Are the poor kids really the fat ones?

 
Obese boy Children from poorer backgrounds are more likely to be obese, but was it right for the minister to say it?

Public Health Minister Anna Soubry is no stranger to controversy.

During her four months in the job, she has hit the headlines for comments about "appalling" right-to-die laws and for claiming the government had "screwed up" its reform message.

Now she is back in the spotlight after suggesting you can spot poor children by looking at the size of their waistlines.

According to the plain-speaking Miss Soubry, in years gone by the poor children at school were the "skinny runts".

But as the nation struggles with the obesity epidemic that situation has reversed - with the deprived kids now the fattest, she says.

But is she right?

Well, clearly children from richer backgrounds can be obese, something she herself acknowledged in her comments to the Daily Telegraph when she said her point was more that the greater propensity for obesity lay among the more deprived communities.

And the statistics seem to back her up - to some extent at least.

'Hardly categorical'

The latest figures show that children from the most deprived 10% of backgrounds were nearly twice as likely to be obese.

The data from the government's child measurement programme, which is carried out in primary schools across England, shows that 12.3% of the poorest reception kids were obese, compared to 6.8% from the wealthiest backgrounds.

A similar pattern emerged among year six pupils - the other age group that takes part in the measurement programme - with 24.3% of the most deprived children obese, compared to 13.7% of the least.

Where the waters get a little muddied is with overweight children that are not quite classed as obese.

Again the children from the more deprived backgrounds are the most likely to be overweight, but by a much smaller margin.

In the case of year six pupils the difference is less than one percentage point.

Perhaps the best thing to do is to combine the two groups, overweight and obese.

BBC

When you do that you find about four in 10 children from the most deprived backgrounds are carrying excess weight, compared to nearly three in 10 from the richest.

The gap for reception age children is even closer - one in four, compared to just under one in five.

So while Miss Soubry is right, it is hardly categorical.

In fact, when you look at it another way she could have said you are more likely to be a healthy weight and poor just as you are more likely to be a healthy weight and rich.

But, of course, that would not have been newsworthy.

And perhaps that is the point.

As minister for public health she wants to get people talking and thinking about lifestyle issues.

But has she gone about it the right way?

Experts have mixed views on this.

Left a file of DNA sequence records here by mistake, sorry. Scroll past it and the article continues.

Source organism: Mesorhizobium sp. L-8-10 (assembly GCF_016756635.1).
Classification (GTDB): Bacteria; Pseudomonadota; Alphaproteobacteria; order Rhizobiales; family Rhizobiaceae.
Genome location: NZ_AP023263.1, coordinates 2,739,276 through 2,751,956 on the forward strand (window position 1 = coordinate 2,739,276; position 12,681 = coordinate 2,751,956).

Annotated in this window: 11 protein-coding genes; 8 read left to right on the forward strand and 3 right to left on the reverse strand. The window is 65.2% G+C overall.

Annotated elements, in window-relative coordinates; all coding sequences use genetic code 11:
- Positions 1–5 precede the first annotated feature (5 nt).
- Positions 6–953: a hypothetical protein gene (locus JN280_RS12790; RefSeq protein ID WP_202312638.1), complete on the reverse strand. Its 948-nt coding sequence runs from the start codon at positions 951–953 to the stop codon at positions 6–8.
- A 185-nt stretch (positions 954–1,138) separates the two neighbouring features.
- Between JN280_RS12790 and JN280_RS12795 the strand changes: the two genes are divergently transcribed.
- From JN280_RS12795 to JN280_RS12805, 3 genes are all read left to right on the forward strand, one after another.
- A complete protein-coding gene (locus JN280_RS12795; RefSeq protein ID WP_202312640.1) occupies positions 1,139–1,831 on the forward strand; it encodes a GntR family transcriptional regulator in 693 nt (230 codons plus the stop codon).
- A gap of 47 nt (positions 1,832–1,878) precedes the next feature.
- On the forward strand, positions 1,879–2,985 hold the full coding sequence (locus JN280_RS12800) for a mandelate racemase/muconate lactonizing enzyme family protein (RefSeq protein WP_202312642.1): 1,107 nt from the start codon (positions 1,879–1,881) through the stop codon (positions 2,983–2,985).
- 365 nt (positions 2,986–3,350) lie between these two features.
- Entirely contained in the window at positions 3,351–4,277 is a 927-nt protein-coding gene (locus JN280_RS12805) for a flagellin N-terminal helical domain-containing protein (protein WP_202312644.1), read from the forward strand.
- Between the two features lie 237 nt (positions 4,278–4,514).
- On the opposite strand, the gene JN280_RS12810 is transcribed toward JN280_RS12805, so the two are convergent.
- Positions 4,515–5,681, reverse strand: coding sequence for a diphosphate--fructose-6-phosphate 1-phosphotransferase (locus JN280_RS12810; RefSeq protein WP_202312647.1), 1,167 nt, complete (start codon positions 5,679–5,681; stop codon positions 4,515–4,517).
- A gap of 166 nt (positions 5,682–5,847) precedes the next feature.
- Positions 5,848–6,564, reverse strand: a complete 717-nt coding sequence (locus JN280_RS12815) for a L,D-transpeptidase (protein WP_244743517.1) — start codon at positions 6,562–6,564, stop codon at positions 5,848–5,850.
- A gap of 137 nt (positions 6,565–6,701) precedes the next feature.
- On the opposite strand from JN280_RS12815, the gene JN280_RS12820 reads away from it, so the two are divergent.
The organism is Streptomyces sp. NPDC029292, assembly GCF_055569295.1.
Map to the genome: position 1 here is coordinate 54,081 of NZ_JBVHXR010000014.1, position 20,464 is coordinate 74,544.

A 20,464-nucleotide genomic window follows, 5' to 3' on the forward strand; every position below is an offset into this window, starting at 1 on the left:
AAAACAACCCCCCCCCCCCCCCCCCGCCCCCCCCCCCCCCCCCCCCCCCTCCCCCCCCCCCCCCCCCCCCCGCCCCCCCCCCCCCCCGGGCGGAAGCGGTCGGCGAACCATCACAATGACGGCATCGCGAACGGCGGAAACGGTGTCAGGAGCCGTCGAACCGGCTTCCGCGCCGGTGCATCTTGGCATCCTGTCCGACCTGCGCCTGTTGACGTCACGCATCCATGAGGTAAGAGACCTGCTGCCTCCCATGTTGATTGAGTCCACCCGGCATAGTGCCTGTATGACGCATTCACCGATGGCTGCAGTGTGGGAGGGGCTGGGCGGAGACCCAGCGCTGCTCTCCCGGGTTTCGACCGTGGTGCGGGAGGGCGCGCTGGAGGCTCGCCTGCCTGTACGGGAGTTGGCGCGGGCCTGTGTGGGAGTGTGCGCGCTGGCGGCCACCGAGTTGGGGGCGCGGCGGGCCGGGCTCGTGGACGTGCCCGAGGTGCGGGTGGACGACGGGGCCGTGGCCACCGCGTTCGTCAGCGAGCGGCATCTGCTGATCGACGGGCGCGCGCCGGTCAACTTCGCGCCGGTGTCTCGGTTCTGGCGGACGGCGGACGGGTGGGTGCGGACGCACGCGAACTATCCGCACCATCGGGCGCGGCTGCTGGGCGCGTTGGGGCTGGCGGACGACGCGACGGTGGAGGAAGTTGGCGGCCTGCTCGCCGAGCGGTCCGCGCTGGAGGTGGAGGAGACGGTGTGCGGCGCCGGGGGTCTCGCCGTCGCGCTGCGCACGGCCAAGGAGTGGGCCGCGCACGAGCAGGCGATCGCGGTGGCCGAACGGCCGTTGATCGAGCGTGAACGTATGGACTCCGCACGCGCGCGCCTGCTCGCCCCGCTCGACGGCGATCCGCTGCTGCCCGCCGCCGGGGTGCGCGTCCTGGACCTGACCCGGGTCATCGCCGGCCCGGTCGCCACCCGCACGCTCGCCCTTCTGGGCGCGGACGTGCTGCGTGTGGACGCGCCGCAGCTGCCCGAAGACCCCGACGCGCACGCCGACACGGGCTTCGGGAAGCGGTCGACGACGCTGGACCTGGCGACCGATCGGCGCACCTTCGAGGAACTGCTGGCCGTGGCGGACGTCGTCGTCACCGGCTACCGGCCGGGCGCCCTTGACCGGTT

It is unusual these days to find a minister using such colourful language -and there are some who believe it will harm the drive to tackle obesity.

Tam Fry, from the National Obesity Forum, says it is an "insult" to people on low incomes who are working hard to provide their children with a healthy diet when the odds are stacked against them.

He believes ministers would do better to take a firmer line with industry.

"The government has to be tougher and set limits to the salt, sugar and fat in foods. We are living in an obesogenic environment where it is harder to make healthier choices. Parents have to feed their children."

There are many people who share Mr Fry's sentiments.

But equally some are pleased to see ministers talking so bluntly.

Prof Alan Maryon-Davis, a former president of the UK Faculty of Public Health, has some sympathy with the suggestion that such comments can stigmatise people.

But he says: "By saying what she did in the way she said it she got attention. People start talking about the issue and that is good.

"And it must be remembered she also talked about bad food and industry so I prefer to give her credit."

 
Nick Triggle Article written by Nick Triggle Nick Triggle Health correspondent

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  • rate this
    +25

    Comment number 21.

    This is an example of poor causal reasoning. This is like saying, "when I'm sad I eat ice cream and cry. Therefore ice cream makes people cry."

    Being poor doesn't cause obesity. And being obese doesn't cause poverty. They are both caused by a lack of application and/or poor education. Not in all cases of couse, but in enough so that there is a noticable corrolation between poverty and obesity.

  • rate this
    +22

    Comment number 64.

    Long term solution? Bring back domestic science to our schools and teach all our children nutrition and how to cook.

  • rate this
    +19

    Comment number 48.

    @44.SentinelRed
    "We don't need regulation on fat, we need regulation on junk"

    There shouldn't be a need for regulation at all, education and cookery classes are what's needed. There is nothing wrong with the odd bit of junk food as long as it is not your sole diet.

  • rate this
    +19

    Comment number 167.

    Bexie @ 162 says:
    "And when a packet of 6 apples costs £2+ - he can't afford it!"

    Please come to Somerset in the autumn and collect unwanted apples for free.

    In our village alone you'll probably be able to take two or three tons!

    It's a disgrace that so much is wasted then replaced with imported produce.

  • rate this
    +18

    Comment number 17.

    "The government has to be tougher" on "salt, sugar and fat in foods."

    NO! Far too simplistic. I would suggest that the government need to take a good look at all the added chemicals and over-processing taking place in the food industry. It's not "food".

    Plus obesity isn't the actual problem, it's a symptom. Unhealthy lifestyles have many symptoms. Focus on health for all, not just the obese.

 

Comments 5 of 260

 

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